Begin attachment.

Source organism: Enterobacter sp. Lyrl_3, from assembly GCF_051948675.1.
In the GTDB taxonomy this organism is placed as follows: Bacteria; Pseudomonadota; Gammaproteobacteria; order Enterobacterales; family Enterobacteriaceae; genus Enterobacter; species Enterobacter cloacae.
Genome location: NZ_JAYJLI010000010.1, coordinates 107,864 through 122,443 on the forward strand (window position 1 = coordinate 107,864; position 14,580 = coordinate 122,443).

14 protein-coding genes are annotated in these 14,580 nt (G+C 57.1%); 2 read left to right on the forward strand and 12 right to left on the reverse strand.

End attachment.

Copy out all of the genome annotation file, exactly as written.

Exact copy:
Source organism: Enterobacter sp. Lyrl_3, from assembly GCF_051948675.1.
In the GTDB taxonomy this organism is placed as follows: Bacteria; Pseudomonadota; Gammaproteobacteria; order Enterobacterales; family Enterobacteriaceae; genus Enterobacter; species Enterobacter cloacae.
Genome location: NZ_JAYJLI010000010.1, coordinates 107,864 through 122,443 on the forward strand (window position 1 = coordinate 107,864; position 14,580 = coordinate 122,443).

14 protein-coding genes are annotated in these 14,580 nt (G+C 57.1%); 2 read left to right on the forward strand and 12 right to left on the reverse strand.